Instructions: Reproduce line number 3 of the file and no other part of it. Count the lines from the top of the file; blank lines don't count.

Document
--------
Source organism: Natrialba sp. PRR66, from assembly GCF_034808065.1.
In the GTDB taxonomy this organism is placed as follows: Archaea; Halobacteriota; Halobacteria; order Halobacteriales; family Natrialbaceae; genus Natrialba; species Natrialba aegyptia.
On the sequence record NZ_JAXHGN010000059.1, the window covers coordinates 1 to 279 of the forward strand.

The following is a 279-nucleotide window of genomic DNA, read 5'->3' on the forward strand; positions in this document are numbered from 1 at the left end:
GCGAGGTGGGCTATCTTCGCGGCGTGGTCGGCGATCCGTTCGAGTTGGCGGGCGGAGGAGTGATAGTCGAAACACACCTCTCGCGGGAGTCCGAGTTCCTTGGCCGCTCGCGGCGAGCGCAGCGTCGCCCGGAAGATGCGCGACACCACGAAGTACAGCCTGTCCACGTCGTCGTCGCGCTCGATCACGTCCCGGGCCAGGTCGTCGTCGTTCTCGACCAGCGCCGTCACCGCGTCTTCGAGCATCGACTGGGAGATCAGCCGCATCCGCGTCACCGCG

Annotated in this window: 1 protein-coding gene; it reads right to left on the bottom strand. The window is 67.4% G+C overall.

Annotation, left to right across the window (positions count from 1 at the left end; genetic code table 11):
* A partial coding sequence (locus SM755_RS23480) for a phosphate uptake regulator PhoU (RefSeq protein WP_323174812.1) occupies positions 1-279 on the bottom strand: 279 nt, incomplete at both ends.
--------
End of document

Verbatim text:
On the sequence record NZ_JAXHGN010000059.1, the window covers coordinates 1 to 279 of the forward strand.